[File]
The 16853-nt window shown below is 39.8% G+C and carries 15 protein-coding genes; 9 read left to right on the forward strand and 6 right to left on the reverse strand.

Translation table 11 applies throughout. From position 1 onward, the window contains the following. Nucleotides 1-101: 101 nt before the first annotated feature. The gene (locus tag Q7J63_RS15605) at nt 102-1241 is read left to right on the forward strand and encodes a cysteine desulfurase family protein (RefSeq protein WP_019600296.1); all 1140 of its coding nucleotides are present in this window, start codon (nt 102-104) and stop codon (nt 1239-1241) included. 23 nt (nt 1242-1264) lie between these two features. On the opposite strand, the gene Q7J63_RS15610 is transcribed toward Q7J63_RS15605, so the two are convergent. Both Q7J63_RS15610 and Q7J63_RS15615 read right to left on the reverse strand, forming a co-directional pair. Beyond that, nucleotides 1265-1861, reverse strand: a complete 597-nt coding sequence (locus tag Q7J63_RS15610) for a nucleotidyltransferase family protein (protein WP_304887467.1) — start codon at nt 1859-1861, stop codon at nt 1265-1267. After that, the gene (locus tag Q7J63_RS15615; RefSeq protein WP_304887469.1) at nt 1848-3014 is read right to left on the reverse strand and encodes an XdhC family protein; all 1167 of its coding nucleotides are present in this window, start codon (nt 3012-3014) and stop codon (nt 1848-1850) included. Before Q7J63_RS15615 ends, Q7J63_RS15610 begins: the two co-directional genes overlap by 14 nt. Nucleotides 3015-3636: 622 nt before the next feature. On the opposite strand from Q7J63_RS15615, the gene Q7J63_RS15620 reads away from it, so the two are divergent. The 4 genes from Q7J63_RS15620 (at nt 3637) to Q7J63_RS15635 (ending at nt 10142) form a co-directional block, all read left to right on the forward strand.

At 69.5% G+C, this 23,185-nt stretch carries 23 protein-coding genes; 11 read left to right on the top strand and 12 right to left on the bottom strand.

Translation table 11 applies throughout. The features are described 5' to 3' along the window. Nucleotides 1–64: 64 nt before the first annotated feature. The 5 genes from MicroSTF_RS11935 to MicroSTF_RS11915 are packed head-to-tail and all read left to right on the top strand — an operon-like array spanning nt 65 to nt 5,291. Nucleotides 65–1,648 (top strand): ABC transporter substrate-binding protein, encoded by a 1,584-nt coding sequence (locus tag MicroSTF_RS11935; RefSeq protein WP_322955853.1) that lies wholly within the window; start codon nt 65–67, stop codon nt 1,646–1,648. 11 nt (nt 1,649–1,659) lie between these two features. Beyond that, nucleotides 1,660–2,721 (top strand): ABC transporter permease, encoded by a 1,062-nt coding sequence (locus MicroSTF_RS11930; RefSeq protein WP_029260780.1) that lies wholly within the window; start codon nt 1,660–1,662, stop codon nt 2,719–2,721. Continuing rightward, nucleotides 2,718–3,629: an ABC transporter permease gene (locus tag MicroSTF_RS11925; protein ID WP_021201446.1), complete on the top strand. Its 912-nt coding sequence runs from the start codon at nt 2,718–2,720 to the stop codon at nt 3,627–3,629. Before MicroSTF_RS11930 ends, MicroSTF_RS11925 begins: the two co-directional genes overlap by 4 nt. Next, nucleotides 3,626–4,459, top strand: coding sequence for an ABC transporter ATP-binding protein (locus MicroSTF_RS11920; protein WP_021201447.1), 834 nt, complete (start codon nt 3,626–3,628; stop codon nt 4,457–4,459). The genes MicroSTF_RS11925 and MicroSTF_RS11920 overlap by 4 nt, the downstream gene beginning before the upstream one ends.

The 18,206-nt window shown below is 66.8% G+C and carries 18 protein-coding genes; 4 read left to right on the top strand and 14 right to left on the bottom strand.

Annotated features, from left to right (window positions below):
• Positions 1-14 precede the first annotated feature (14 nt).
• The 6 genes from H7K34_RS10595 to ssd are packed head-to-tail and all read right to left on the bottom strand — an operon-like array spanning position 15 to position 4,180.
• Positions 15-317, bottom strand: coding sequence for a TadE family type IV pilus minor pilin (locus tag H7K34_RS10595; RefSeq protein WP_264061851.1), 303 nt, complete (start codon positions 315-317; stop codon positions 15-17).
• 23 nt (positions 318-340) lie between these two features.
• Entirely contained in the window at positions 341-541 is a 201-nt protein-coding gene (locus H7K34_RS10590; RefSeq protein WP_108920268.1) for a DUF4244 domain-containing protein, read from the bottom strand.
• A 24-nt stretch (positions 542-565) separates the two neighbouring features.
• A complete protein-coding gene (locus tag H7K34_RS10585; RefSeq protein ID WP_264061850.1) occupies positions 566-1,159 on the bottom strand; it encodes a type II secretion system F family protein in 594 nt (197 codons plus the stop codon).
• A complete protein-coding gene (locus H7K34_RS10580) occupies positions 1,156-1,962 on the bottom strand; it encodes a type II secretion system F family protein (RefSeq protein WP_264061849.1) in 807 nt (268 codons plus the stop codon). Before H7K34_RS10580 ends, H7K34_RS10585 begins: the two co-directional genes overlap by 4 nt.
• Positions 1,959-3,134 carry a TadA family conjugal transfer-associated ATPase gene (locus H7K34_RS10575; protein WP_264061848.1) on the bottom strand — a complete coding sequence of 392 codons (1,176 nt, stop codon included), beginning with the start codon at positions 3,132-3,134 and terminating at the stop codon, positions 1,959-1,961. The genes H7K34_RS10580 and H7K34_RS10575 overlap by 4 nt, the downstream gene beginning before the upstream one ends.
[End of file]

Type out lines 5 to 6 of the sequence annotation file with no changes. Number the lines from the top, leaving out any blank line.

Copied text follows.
The 18,206-nt window shown below is 66.8% G+C and carries 18 protein-coding genes; 4 read left to right on the top strand and 14 right to left on the bottom strand.

Annotated features, from left to right (window positions below):